Fintotal News Analysis | Your Offline Debit Cards Will Be Withdrawn Soon- RBI
Your Offline Debit Cards Will Be Withdrawn Soon- RBI
Ruby Jacob, 13 Dec 2012

RBI's new guideline for issuing debit cards by banks forbids them from issuing offline debit cards. Banks that have issued offline debit cards to customers have six months time to discontinue operation of such cards.

What are offline debit cards?

Your debit card could be an online card or offline card. Online debit cards require card holder's verification through PIN each time it is used for transaction at a merchant's terminal. This makes them safer. Transaction through online debit card is also carried out faster since the amount is immediately debited to your bank account. Offline debit cards just need to be swiped in the merchant's machine and there you go! After this you are handed a sales draft which you sign and the merchant gets paid in 2-3 days time. Of course, since no PIN verification is required, anybody could use your offline debit card and have a blissful time shopping!

What's happening now?

Banks will stop issuing offline debit cards including co-branded debit cards that do not immediately debit to card holder's account. Co-branded cards are debit cards that have tie-up with another company. Within six month's time of RBI's notification dated 12 December 2012, offline debit cards will be phased out. Offline debit card customers will be switched over to online debit card. Banks will inform customers about it.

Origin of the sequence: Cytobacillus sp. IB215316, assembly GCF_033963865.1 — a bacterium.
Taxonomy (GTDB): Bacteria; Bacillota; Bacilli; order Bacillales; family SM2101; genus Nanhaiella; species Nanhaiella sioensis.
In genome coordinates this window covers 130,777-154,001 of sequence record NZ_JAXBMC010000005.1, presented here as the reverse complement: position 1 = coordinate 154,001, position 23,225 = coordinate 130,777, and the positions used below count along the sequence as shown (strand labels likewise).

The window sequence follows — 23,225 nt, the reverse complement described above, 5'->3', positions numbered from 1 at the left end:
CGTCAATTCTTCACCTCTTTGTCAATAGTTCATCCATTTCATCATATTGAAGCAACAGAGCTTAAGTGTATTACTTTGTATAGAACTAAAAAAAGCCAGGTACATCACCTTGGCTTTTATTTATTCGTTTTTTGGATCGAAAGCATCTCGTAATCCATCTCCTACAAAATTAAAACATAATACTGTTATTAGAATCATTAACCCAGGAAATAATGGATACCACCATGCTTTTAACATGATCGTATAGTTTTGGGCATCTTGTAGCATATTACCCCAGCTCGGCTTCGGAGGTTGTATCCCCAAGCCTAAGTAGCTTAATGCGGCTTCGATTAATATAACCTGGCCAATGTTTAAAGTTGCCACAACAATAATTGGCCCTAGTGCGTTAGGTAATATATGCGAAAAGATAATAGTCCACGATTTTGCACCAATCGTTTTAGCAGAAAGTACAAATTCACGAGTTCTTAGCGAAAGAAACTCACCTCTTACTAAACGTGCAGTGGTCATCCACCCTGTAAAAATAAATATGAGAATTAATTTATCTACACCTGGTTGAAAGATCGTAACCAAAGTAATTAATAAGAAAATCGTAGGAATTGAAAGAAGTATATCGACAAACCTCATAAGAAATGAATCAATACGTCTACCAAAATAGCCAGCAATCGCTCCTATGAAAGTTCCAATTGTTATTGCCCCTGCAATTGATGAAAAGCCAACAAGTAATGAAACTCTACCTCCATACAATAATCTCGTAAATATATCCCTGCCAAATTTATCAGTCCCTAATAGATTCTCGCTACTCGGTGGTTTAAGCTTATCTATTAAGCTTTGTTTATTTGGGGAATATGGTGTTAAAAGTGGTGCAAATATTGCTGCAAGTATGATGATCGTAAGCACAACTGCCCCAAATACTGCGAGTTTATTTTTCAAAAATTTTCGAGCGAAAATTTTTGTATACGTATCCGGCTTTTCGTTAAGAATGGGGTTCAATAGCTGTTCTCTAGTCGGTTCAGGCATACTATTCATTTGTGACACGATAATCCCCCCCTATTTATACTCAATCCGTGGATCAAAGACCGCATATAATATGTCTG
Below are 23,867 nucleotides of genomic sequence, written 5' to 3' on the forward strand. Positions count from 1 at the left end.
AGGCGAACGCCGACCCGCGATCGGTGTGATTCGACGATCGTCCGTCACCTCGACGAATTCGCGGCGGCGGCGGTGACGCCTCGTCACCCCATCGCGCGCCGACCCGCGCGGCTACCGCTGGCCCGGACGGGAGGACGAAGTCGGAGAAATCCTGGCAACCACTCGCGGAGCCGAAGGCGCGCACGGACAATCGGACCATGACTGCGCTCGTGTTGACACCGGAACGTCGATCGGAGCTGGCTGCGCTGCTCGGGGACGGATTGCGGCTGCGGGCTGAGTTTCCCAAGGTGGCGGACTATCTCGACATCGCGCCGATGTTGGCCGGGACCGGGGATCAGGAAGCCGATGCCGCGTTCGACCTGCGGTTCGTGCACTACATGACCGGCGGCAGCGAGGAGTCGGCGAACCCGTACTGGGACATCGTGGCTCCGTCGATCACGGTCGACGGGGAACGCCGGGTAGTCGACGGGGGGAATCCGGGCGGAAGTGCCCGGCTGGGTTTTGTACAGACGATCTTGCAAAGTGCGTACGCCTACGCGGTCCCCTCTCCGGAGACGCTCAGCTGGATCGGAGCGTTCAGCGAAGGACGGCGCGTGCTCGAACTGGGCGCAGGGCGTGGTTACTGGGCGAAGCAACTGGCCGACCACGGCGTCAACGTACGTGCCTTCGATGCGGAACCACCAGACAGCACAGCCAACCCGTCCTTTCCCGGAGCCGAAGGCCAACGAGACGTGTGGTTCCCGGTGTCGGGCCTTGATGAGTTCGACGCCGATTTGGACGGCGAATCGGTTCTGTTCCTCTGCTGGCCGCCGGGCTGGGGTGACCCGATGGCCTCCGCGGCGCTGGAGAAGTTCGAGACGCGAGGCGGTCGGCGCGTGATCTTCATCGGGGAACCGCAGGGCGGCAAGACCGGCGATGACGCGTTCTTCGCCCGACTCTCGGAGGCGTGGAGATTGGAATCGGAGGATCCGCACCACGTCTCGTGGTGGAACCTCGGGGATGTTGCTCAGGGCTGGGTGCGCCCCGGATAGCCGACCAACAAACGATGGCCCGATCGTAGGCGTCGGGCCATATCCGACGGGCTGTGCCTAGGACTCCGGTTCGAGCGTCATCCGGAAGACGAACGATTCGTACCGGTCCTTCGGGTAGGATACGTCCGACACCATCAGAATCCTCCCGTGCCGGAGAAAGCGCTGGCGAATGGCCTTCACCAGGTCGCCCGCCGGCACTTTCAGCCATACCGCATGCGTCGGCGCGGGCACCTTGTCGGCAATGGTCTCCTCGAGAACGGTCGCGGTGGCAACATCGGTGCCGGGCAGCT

Banks have been asked to issue debit cards only to customers having saving account or current account but not to cash credit or loan account holders. From now banks can issue debit cards without seeking prior approval from the RBI. However they would have to seek RBI's approval if cash transaction is to be allowed at Points of Sale.

More safety features in debit cards

Banks may consider placing photograph of card holder on debit cards in order to prevent misuse of lost or stolen cards. The guidelines also make it clear that banks are responsible for loss to a card holder which was in direct control of the bank. However if the loss was due to a technical snag in the payment system, and the customer had been notified about it, for example through a display message the bank will not be held liable. The bank would have to pay maximum up to principal sum and loss of interest on the amount.

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